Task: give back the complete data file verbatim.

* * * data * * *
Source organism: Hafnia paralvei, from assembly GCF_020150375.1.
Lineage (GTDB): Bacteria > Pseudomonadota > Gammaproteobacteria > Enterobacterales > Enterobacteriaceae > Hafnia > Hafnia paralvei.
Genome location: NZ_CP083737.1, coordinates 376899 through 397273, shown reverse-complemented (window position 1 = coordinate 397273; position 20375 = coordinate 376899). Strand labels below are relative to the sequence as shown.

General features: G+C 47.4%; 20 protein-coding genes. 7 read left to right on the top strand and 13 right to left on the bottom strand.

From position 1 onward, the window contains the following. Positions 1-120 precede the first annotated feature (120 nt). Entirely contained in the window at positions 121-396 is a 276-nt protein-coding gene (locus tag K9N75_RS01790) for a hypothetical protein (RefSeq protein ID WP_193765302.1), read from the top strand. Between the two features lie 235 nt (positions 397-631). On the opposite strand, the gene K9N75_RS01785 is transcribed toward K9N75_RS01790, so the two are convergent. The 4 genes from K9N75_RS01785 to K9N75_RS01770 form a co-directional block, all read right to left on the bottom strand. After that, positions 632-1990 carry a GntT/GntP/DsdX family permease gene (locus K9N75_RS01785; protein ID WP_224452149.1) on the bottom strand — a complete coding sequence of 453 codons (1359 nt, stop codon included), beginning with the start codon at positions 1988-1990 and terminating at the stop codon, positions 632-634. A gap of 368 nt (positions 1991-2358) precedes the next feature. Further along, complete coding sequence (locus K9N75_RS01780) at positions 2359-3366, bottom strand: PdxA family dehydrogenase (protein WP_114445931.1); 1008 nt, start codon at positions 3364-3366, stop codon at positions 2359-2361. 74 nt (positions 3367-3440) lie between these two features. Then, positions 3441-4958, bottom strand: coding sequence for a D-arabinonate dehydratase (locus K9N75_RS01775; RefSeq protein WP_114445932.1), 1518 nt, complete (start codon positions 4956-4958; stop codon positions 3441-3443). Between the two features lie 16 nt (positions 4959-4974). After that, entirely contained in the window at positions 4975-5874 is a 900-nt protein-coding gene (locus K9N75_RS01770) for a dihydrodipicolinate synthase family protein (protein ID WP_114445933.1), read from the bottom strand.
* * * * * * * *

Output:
Source organism: Hafnia paralvei, from assembly GCF_020150375.1.
Lineage (GTDB): Bacteria > Pseudomonadota > Gammaproteobacteria > Enterobacterales > Enterobacteriaceae > Hafnia > Hafnia paralvei.
Genome location: NZ_CP083737.1, coordinates 376899 through 397273, shown reverse-complemented (window position 1 = coordinate 397273; position 20375 = coordinate 376899). Strand labels below are relative to the sequence as shown.

General features: G+C 47.4%; 20 protein-coding genes. 7 read left to right on the top strand and 13 right to left on the bottom strand.

From position 1 onward, the window contains the following. Positions 1-120 precede the first annotated feature (120 nt). Entirely contained in the window at positions 121-396 is a 276-nt protein-coding gene (locus tag K9N75_RS01790) for a hypothetical protein (RefSeq protein ID WP_193765302.1), read from the top strand. Between the two features lie 235 nt (positions 397-631). On the opposite strand, the gene K9N75_RS01785 is transcribed toward K9N75_RS01790, so the two are convergent. The 4 genes from K9N75_RS01785 to K9N75_RS01770 form a co-directional block, all read right to left on the bottom strand. After that, positions 632-1990 carry a GntT/GntP/DsdX family permease gene (locus K9N75_RS01785; protein ID WP_224452149.1) on the bottom strand — a complete coding sequence of 453 codons (1359 nt, stop codon included), beginning with the start codon at positions 1988-1990 and terminating at the stop codon, positions 632-634. A gap of 368 nt (positions 1991-2358) precedes the next feature. Further along, complete coding sequence (locus K9N75_RS01780) at positions 2359-3366, bottom strand: PdxA family dehydrogenase (protein WP_114445931.1); 1008 nt, start codon at positions 3364-3366, stop codon at positions 2359-2361. 74 nt (positions 3367-3440) lie between these two features. Then, positions 3441-4958, bottom strand: coding sequence for a D-arabinonate dehydratase (locus K9N75_RS01775; RefSeq protein WP_114445932.1), 1518 nt, complete (start codon positions 4956-4958; stop codon positions 3441-3443). Between the two features lie 16 nt (positions 4959-4974). After that, entirely contained in the window at positions 4975-5874 is a 900-nt protein-coding gene (locus K9N75_RS01770) for a dihydrodipicolinate synthase family protein (protein ID WP_114445933.1), read from the bottom strand.